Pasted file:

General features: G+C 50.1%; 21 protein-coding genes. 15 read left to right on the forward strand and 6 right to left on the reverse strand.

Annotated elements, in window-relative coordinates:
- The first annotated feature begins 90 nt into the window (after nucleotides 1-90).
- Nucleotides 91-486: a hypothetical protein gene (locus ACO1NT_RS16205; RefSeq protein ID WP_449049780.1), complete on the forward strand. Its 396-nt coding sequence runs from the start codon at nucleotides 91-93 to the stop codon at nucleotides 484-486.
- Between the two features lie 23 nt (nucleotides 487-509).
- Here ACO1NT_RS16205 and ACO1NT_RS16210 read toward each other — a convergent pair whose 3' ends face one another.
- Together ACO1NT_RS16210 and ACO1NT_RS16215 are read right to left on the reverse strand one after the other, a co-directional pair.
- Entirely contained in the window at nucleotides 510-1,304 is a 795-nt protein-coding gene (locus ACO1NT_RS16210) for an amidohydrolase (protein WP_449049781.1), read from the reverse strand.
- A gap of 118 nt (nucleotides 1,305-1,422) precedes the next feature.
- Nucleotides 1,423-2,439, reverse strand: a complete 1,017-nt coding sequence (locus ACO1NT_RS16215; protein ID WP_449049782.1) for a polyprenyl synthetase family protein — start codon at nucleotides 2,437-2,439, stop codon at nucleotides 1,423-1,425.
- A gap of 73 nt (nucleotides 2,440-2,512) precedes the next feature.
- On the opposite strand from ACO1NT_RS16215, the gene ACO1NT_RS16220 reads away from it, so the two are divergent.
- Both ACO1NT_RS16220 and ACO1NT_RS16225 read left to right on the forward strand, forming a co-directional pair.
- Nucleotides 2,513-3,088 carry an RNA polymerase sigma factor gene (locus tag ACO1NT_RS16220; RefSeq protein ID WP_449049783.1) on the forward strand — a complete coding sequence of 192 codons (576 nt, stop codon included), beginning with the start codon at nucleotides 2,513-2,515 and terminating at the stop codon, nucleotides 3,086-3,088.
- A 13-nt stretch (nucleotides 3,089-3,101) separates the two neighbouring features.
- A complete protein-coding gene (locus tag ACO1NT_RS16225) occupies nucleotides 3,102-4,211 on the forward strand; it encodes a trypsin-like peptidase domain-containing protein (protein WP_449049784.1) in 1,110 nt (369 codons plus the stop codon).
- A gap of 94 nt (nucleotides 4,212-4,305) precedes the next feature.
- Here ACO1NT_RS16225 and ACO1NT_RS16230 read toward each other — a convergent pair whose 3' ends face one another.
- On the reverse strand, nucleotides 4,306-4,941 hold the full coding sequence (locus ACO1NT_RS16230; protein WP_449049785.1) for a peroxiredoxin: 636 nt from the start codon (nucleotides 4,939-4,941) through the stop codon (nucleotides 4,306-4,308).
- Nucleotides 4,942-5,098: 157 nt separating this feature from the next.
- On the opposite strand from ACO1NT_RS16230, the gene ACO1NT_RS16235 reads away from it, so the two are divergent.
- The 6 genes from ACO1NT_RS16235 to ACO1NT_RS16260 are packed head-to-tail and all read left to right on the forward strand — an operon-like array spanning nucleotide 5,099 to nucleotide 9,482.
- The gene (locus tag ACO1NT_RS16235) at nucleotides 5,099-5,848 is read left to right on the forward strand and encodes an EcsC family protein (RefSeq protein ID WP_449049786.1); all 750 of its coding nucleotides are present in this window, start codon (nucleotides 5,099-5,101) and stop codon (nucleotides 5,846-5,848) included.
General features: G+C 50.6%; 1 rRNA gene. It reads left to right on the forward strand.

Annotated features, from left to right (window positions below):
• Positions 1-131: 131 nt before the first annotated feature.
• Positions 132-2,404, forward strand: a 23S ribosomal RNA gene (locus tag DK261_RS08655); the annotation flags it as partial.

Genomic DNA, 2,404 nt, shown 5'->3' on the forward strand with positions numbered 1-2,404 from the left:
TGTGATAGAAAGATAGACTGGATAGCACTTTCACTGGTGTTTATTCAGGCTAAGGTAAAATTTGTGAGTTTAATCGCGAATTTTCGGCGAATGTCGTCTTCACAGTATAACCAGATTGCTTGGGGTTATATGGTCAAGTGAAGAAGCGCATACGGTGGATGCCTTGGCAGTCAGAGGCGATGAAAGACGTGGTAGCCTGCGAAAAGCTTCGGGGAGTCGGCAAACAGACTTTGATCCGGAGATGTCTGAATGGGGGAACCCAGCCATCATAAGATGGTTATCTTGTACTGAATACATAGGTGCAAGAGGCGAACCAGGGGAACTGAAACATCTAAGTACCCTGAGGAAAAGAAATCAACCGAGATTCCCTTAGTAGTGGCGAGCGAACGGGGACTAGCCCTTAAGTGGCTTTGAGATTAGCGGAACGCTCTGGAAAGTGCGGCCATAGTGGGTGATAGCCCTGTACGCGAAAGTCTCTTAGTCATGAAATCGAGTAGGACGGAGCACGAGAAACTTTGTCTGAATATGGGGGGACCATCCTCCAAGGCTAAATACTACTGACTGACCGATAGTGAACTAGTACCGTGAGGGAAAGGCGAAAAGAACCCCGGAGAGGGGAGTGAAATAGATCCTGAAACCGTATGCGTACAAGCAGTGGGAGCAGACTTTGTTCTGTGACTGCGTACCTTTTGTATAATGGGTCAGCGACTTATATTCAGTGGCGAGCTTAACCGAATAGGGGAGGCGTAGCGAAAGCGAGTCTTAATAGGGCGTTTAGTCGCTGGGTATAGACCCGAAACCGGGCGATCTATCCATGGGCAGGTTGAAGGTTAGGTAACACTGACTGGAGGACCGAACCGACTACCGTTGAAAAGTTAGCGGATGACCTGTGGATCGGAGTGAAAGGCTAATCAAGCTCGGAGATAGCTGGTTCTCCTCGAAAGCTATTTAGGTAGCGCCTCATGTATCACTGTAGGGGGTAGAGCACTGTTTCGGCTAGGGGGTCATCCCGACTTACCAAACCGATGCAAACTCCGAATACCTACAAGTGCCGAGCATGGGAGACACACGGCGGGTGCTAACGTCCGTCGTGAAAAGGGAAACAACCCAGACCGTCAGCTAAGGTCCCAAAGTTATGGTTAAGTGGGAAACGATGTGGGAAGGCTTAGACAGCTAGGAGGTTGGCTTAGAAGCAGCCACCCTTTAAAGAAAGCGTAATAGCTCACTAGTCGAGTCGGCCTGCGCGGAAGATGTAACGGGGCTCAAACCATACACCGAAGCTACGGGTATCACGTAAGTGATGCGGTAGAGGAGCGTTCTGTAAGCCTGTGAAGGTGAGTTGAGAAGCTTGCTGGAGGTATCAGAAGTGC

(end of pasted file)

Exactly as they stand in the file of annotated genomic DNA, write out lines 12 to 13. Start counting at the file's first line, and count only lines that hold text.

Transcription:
- On the opposite strand from ACO1NT_RS16215, the gene ACO1NT_RS16220 reads away from it, so the two are divergent.
- Both ACO1NT_RS16220 and ACO1NT_RS16225 read left to right on the forward strand, forming a co-directional pair.